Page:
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St. Louis Jewish Light

A nonprofit, independent news source to inform, inspire, educate and connect the St. Louis Jewish community.

St. Louis Jewish Light

A nonprofit, independent news source to inform, inspire, educate and connect the St. Louis Jewish community.

St. Louis Jewish Light

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Jewish Light readers get exclusive first look at new Yiddish exhibit in NYC

Credit: YIVO Institute for Jewish Research
Map of Jewish Palestine showing the growth of Jewish agricultural, commercial, and industrial activity in the region. Berlin, 1923.

Nearly 100 years ago, a group of Jewish scholars and intellectuals who focused on the study of all aspects of Jewish life decided to ensure Jewish history, language, traditions and religious culture were preserved for generations. The result was the establishment of the Yiddish Scientific Institute (Yidisher visnshaftlekher institut) known today by the acronym YIVO.

In 1925, Vilna, Poland, then an important center of Jewish culture, was selected as the site of the institute. YIVO focused on the Jews of Eastern Europe but collected books, manuscripts and other artifacts from Jewish communities around the world. Today, the YIVO’s Archives and Library represent the single largest and most comprehensive collection of materials on East European Jewish civilization in the world.

YIVO, now located in New York City, is popular not only with scholars but also ordinary Jews who have embraced YIVO’s commitment to using Yiddish, the past everyday language of millions of Jews in the world, as its official language.

It is with this commitment to Yiddish, that YIVO has become, to some, the defacto guardians of the Yiddish language. Today, YIVO presents classes, programs and exhibitions dedicated to keeping the history of Yiddish alive and relevant in the 21st century.

New Exhibition Opening

Next week YIVO is opening its newest on-site exhibition, “Palestinian Yiddish: A Look at Yiddish in the Land of Israel before 1948,” on Sept. 5, and run through the fall (there is no closing date yet). The exhibition explores the importance of language and national identity as key elements of Jewish history and culture.

Yiddish has been a feature of Jewish life much longer than people imagine and there is evidence that Yiddish was spoken in the Holy Land as early as the 16th century.

“Yiddish could be heard in the streets of Jerusalem, Tsfat and Tiberias long before Zionism was even a twinkle in Theodor Herzl’s eye,” said exhibition curator Eddy Portnoy, who is YIVO’s academic advisor and director of exhibitions.

St. Louis’ exclusive sneak peek

While the exhibition will be held in New York, the Jewish Light is able to offer Light readers an exclusive digital sneak peek at nine artifacts on display in New York.

Exhibition Backstory

The rise of Zionism in the late 19th century and an increase in Jewish immigration to the Land of Israel brought about a different attitude towards Yiddish. Zionism began developing a new, modern Hebrew culture to replace diaspora Jewish cultures.

Hoping to break with the past, early Zionist ideology was very much opposed to Yiddish culture and actively suppressed it. The new “muscular Judaism” of Zionism was created in contrast to the allegedly weak diaspora Jews, who were associated with Yiddish, the most broadly spoken Jewish language worldwide.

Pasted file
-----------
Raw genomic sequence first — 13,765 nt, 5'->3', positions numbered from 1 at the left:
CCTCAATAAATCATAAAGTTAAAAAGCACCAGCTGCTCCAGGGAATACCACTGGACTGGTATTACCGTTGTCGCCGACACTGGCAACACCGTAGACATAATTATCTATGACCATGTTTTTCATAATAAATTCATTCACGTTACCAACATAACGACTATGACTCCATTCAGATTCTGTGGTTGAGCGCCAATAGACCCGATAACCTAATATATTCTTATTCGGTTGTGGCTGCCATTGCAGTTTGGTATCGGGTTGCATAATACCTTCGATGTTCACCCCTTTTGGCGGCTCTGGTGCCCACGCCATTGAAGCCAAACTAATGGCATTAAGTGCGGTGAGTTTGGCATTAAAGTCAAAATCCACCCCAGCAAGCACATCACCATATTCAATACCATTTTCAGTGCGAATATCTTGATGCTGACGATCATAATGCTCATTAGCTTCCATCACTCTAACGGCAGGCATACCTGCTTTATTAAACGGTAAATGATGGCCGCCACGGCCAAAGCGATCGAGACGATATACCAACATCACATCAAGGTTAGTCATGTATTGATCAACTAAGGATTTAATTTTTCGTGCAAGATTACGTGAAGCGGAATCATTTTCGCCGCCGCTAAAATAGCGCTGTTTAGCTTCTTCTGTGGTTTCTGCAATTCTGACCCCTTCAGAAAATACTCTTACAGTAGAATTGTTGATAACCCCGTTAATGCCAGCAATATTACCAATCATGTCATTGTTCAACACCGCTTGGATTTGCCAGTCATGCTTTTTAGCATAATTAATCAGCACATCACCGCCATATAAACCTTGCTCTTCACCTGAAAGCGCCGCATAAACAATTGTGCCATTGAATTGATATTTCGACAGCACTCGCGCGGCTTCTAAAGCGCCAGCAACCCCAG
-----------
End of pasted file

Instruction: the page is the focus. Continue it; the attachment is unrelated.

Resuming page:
Some Zionists actively combatted Yiddish through propaganda, protests, and violence, while Zionist Yiddishists were in the process of creating a new type of Palestinian Yiddish culture. This Palestinian Yiddish literature forms the core of this exhibit.

After the declaration of the state in 1948, Yiddish continued to be legislated against. While Zionism succeeded in creating a Hebrew-speaking country, it did so at the expense of the heritage language of many of its first citizens.

“Because modern Hebrew was created by Yiddish speakers, much of Hebrew phraseology is based on Yiddish linguistic constructions,” added Portnoy. “While the official language of Israel is Hebrew, there is still quite a lot of Yiddish behind the scenes.”

The exhibit introduces the viewer to these “scenes” as well as the largely unknown arena of Yiddish culture, which enriches our concept of Yiddish land: wherever Yiddish is spoken,

“The unique Yiddish press and literature that emerged did not always see eye to eye with Zionist ideology and was mostly ignored – if not proscribed. In a twist of historical irony, the current wave of renewed interest in Yiddish worldwide includes Israel as well, with Yiddish classes available and popular everywhere,” said Chaver.

Learning More

Palestinian Yiddish: A Look at Yiddish in the Land of Israel before 1948
Opening September 5, 2023
Center for Jewish History building, 15 West 16 Street, New York, New York, 10011
More info: You find out more about the YIVO and the exhibit online.

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About the Contributor
Jordan Palmer, Chief Digital Content Officer
Jordan worked at KSDK from 1995 to 2020. Jordan is a three-time Emmy award winner who produced every kind of show from news to specials during his tenure, creating Show Me St. Louis, The Cardinal Nation Show. He started ksdk.com in 2001 and won three Edward R. Murrow Awards for journalistic and website excellence in 2010, 2014 and 2020. Jordan has been married for 25 years and is the father of two college students. He is an avid biker, snowboarder, and beer lover. He created the blog drink314.com, focusing on the St. Louis beer community in 2015. Jordan has an incredible and vast knowledge of useless information and is the grandson of a Cleveland bootlegger.